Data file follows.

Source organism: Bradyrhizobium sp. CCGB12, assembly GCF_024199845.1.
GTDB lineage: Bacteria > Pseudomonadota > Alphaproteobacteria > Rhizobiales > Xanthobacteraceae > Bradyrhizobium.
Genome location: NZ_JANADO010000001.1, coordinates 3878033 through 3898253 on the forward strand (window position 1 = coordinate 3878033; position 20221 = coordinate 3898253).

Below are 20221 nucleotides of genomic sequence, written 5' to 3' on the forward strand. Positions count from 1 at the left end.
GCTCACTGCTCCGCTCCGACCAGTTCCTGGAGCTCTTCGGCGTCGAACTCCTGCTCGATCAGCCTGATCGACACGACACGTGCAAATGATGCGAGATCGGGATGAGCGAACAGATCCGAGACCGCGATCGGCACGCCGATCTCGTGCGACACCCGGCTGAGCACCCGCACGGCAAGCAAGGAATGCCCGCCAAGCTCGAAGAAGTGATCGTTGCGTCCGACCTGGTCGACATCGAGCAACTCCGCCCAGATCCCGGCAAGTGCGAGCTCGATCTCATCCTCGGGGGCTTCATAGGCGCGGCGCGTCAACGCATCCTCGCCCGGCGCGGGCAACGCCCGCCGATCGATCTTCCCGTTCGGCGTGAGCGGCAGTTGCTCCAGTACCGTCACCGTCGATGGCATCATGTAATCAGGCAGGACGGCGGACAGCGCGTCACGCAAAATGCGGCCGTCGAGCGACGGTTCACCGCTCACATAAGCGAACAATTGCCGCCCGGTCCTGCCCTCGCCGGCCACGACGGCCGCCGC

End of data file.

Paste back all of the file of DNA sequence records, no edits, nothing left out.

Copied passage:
Source organism: Bradyrhizobium sp. CCGB12, assembly GCF_024199845.1.
GTDB lineage: Bacteria > Pseudomonadota > Alphaproteobacteria > Rhizobiales > Xanthobacteraceae > Bradyrhizobium.
Genome location: NZ_JANADO010000001.1, coordinates 3878033 through 3898253 on the forward strand (window position 1 = coordinate 3878033; position 20221 = coordinate 3898253).

Below are 20221 nucleotides of genomic sequence, written 5' to 3' on the forward strand. Positions count from 1 at the left end.
GCTCACTGCTCCGCTCCGACCAGTTCCTGGAGCTCTTCGGCGTCGAACTCCTGCTCGATCAGCCTGATCGACACGACACGTGCAAATGATGCGAGATCGGGATGAGCGAACAGATCCGAGACCGCGATCGGCACGCCGATCTCGTGCGACACCCGGCTGAGCACCCGCACGGCAAGCAAGGAATGCCCGCCAAGCTCGAAGAAGTGATCGTTGCGTCCGACCTGGTCGACATCGAGCAACTCCGCCCAGATCCCGGCAAGTGCGAGCTCGATCTCATCCTCGGGGGCTTCATAGGCGCGGCGCGTCAACGCATCCTCGCCCGGCGCGGGCAACGCCCGCCGATCGATCTTCCCGTTCGGCGTGAGCGGCAGTTGCTCCAGTACCGTCACCGTCGATGGCATCATGTAATCAGGCAGGACGGCGGACAGCGCGTCACGCAAAATGCGGCCGTCGAGCGACGGTTCACCGCTCACATAAGCGAACAATTGCCGCCCGGTCCTGCCCTCGCCGGCCACGACGGCCGCCGC